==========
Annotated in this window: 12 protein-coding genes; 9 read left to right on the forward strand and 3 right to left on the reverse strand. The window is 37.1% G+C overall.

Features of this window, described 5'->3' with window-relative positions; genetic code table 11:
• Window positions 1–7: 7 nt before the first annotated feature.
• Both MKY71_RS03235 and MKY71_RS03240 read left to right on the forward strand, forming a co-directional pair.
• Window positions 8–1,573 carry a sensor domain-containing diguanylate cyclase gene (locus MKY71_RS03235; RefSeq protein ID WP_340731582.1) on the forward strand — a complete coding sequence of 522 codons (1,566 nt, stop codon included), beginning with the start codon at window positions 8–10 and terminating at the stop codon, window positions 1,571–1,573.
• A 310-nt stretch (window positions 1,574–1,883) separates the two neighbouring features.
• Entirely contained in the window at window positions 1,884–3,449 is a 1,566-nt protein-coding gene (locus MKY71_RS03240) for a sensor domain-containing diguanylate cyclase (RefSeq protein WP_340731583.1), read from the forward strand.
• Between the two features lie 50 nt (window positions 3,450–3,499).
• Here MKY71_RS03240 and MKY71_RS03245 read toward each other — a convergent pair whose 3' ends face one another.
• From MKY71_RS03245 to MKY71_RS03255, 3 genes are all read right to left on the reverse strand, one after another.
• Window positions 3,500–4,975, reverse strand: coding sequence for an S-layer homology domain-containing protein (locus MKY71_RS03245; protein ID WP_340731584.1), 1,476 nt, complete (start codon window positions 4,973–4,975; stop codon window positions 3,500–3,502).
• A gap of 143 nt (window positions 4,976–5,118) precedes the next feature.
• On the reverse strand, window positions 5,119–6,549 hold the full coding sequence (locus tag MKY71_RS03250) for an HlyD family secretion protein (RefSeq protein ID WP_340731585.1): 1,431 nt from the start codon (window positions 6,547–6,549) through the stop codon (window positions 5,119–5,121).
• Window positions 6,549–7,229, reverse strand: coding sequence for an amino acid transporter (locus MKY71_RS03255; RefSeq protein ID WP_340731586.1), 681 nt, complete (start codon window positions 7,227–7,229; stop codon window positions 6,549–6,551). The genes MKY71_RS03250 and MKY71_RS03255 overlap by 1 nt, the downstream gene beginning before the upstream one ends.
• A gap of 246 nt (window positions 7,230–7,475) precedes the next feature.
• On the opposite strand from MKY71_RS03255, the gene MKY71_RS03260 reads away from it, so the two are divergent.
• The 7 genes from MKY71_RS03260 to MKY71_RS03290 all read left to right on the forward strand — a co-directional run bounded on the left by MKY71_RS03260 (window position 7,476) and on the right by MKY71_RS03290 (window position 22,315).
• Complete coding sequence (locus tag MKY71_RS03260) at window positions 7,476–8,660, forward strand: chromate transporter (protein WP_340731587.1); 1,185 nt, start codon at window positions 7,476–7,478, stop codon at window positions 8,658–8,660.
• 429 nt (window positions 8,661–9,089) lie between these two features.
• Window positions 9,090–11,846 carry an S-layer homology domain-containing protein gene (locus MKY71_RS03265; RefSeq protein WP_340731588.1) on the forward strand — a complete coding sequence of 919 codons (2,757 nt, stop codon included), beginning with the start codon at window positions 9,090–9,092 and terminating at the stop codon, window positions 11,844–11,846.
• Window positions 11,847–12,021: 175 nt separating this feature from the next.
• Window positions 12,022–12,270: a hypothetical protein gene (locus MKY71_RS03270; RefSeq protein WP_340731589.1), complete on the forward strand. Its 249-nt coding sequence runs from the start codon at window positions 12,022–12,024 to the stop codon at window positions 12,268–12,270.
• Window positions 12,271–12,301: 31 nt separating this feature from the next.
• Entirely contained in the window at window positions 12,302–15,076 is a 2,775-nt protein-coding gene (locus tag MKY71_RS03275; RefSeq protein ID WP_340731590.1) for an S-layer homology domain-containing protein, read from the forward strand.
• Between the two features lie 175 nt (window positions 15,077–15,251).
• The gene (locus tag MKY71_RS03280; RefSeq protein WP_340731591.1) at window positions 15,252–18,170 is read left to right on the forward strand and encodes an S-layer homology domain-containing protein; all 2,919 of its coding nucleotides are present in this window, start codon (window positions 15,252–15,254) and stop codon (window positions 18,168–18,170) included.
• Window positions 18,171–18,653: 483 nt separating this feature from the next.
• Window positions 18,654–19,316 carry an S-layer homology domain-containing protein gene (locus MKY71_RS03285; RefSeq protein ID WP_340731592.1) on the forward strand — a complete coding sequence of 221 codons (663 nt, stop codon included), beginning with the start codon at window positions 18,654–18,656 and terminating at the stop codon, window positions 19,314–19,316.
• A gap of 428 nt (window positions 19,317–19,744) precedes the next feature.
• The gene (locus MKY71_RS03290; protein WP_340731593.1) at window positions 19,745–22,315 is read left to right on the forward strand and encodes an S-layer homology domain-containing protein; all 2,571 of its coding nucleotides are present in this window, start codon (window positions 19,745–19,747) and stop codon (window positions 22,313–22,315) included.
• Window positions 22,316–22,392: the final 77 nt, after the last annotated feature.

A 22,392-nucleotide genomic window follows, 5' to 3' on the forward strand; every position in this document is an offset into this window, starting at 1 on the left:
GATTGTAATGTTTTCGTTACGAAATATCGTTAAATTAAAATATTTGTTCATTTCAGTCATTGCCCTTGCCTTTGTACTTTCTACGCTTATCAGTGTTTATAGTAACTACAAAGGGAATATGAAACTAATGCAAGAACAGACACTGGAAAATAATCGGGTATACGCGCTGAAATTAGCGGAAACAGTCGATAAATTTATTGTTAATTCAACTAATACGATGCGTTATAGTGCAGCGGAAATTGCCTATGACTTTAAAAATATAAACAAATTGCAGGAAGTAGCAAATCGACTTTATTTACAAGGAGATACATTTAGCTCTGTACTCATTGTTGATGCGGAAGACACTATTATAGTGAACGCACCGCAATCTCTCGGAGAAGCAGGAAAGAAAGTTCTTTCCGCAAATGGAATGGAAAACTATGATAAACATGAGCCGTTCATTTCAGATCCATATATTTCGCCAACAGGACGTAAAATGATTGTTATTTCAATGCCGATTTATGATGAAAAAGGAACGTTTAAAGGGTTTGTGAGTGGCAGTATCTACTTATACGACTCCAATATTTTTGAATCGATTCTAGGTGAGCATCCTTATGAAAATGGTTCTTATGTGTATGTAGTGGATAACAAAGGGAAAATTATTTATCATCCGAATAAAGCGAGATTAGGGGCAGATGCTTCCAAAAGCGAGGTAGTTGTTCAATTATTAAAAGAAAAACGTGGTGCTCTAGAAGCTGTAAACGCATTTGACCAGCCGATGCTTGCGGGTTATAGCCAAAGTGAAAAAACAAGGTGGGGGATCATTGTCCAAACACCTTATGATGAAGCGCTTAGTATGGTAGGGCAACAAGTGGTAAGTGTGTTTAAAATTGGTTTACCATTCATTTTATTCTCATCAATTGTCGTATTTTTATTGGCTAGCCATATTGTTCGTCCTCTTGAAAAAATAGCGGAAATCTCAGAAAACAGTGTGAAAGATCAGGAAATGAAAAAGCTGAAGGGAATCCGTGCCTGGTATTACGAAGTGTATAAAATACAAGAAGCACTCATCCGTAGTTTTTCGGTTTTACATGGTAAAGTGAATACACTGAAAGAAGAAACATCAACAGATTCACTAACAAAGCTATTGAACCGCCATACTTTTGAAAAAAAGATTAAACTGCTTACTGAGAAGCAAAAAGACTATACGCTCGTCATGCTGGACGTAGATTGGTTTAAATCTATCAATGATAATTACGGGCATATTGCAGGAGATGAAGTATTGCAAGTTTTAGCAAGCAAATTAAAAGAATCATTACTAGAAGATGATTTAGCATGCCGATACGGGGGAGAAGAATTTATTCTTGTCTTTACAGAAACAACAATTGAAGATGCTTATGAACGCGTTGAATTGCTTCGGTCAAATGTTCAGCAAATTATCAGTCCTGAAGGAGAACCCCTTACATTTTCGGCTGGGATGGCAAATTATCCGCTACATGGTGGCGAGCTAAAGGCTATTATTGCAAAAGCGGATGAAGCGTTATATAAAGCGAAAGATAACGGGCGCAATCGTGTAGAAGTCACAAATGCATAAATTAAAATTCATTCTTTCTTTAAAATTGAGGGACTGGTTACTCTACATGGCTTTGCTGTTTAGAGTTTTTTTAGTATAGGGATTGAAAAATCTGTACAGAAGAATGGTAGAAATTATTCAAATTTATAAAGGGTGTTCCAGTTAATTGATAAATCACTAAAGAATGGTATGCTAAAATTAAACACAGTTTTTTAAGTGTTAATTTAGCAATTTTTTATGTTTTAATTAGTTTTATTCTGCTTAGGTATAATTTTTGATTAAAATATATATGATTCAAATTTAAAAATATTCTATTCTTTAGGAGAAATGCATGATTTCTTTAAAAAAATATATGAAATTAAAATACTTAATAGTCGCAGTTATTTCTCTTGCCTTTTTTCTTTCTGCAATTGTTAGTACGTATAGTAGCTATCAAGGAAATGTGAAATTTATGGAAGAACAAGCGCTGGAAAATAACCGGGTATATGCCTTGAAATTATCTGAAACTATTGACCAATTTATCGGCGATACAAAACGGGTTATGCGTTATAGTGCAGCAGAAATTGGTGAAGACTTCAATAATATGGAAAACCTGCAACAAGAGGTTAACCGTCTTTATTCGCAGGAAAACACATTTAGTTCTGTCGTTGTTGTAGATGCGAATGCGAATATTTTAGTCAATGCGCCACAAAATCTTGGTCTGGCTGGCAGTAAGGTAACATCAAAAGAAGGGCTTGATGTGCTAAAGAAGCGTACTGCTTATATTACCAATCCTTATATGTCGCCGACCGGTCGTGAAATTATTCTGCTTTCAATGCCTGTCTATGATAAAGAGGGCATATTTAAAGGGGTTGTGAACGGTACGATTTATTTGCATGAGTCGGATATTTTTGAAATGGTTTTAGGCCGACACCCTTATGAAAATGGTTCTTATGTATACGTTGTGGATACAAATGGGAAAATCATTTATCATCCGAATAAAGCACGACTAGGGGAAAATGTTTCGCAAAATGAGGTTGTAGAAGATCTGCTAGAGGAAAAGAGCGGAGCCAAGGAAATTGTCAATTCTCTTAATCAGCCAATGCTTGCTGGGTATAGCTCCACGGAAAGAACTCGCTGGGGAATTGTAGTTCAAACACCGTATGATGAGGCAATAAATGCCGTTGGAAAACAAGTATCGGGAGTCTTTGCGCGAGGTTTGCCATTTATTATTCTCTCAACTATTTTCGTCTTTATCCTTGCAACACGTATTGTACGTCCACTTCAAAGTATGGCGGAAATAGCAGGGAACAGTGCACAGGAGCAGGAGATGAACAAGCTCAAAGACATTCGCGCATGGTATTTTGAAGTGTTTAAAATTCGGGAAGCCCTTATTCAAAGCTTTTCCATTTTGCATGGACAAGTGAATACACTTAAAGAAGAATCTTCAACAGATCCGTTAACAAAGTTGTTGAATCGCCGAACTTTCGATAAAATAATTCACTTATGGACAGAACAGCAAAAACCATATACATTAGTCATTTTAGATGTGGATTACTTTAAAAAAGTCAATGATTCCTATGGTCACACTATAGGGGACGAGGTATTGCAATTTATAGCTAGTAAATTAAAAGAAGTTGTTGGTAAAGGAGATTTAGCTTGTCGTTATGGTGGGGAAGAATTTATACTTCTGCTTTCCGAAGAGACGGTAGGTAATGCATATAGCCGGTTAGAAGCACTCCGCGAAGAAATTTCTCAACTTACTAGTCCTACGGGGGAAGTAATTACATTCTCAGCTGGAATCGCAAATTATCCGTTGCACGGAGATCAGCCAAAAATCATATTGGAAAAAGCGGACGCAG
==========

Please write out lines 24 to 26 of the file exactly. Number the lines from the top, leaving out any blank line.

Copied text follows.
• Entirely contained in the window at window positions 12,302–15,076 is a 2,775-nt protein-coding gene (locus tag MKY71_RS03275; RefSeq protein ID WP_340731590.1) for an S-layer homology domain-containing protein, read from the forward strand.
• Between the two features lie 175 nt (window positions 15,077–15,251).
• The gene (locus tag MKY71_RS03280; RefSeq protein WP_340731591.1) at window positions 15,252–18,170 is read left to right on the forward strand and encodes an S-layer homology domain-containing protein; all 2,919 of its coding nucleotides are present in this window, start codon (window positions 15,252–15,254) and stop codon (window positions 18,168–18,170) included.